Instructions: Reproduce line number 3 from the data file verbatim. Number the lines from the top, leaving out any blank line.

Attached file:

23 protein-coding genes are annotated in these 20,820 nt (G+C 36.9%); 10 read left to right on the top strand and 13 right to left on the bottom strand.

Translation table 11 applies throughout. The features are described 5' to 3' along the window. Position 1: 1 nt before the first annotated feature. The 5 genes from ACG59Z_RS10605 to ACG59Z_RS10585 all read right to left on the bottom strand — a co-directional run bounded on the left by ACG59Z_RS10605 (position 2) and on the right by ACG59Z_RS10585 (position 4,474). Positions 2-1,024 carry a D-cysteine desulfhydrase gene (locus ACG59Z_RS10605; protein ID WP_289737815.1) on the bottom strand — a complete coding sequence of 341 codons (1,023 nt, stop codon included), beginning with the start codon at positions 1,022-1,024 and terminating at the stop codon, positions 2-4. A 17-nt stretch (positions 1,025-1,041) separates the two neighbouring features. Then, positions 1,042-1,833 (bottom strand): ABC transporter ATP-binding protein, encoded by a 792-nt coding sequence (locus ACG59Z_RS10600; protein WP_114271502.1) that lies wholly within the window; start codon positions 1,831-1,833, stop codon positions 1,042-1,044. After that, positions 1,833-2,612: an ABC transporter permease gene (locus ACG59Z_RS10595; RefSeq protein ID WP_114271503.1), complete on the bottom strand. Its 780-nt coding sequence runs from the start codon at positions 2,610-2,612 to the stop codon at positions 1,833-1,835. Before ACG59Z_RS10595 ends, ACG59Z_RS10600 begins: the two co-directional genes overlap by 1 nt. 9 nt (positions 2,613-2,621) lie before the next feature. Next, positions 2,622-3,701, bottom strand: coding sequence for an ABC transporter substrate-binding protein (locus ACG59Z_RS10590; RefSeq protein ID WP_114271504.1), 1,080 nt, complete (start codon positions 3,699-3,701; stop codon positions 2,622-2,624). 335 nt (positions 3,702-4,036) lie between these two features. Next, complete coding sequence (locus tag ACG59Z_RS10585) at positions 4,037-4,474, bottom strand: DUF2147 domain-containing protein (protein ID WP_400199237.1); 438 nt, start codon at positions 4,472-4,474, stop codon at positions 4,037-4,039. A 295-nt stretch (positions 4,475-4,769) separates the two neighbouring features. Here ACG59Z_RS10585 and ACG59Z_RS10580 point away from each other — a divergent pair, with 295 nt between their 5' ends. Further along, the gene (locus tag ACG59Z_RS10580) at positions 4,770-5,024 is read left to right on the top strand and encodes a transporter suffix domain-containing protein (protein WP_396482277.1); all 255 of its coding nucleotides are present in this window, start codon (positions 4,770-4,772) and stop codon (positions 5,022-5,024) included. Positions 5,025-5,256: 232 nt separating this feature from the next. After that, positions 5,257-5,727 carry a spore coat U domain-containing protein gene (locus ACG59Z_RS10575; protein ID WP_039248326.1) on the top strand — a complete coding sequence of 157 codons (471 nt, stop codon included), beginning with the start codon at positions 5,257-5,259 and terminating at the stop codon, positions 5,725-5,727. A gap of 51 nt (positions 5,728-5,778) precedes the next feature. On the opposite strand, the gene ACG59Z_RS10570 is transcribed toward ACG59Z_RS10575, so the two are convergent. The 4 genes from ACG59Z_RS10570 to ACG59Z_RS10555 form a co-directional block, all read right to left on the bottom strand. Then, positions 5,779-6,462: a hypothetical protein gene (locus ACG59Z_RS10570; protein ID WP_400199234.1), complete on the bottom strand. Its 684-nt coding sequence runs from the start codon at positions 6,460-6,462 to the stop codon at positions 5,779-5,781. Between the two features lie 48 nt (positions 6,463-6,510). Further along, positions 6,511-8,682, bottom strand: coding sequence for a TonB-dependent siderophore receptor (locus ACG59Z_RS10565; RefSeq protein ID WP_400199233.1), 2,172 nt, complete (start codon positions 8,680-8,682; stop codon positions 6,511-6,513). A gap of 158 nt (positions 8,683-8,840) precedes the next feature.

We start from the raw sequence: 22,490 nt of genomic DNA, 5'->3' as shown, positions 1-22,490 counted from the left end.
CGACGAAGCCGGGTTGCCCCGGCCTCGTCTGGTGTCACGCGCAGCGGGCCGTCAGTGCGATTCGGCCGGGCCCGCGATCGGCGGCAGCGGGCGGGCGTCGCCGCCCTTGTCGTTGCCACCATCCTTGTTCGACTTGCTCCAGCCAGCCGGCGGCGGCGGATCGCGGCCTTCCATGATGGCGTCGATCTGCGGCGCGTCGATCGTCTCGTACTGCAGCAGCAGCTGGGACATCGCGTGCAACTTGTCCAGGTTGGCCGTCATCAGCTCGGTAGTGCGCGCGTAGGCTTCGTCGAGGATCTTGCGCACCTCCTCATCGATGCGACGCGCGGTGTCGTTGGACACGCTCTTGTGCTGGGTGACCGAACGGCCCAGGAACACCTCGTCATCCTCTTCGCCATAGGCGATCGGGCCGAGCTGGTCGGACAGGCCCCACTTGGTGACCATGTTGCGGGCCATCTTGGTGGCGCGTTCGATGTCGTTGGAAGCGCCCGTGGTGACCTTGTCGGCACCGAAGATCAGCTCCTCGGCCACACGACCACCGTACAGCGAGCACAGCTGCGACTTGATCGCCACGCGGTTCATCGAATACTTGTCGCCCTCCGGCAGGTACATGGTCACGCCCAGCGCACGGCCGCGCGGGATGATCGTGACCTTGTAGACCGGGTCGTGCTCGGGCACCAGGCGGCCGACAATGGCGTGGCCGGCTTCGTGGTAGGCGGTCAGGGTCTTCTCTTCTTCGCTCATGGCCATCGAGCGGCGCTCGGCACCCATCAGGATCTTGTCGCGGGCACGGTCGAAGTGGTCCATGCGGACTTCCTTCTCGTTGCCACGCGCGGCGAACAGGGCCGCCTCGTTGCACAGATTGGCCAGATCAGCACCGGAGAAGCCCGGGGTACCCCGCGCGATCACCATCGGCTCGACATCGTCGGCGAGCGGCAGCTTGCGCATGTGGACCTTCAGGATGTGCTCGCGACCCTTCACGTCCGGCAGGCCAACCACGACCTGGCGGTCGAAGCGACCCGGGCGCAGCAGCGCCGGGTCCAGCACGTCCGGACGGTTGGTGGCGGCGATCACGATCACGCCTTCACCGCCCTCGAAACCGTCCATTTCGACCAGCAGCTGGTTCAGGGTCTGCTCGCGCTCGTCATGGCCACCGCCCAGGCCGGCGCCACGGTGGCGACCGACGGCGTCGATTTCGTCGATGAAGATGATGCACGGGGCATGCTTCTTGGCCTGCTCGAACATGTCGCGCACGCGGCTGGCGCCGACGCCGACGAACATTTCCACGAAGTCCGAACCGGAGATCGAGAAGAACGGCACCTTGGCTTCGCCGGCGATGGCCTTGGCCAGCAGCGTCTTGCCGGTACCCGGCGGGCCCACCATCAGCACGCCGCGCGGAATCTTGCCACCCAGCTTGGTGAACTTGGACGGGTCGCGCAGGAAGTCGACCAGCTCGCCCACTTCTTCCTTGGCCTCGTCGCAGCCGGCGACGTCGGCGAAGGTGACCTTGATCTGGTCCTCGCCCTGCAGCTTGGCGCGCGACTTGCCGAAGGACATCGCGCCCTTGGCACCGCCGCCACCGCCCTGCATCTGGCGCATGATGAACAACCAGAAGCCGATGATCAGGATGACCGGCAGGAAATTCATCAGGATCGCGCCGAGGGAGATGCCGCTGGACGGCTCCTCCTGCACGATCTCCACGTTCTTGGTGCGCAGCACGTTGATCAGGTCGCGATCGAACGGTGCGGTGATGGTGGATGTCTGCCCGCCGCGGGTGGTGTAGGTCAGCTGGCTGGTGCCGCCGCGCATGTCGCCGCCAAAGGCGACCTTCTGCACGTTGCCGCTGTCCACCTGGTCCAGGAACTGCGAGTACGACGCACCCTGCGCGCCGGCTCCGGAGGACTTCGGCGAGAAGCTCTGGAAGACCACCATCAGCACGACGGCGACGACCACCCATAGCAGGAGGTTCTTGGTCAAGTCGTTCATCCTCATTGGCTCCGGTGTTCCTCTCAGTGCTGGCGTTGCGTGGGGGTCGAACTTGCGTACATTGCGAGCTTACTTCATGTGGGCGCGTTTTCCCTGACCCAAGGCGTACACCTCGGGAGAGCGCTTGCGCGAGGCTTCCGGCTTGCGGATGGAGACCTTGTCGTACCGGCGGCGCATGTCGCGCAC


We start from the raw sequence: 22,490 nt of genomic DNA, 5'->3' as shown, positions 1-22,490 counted from the left end.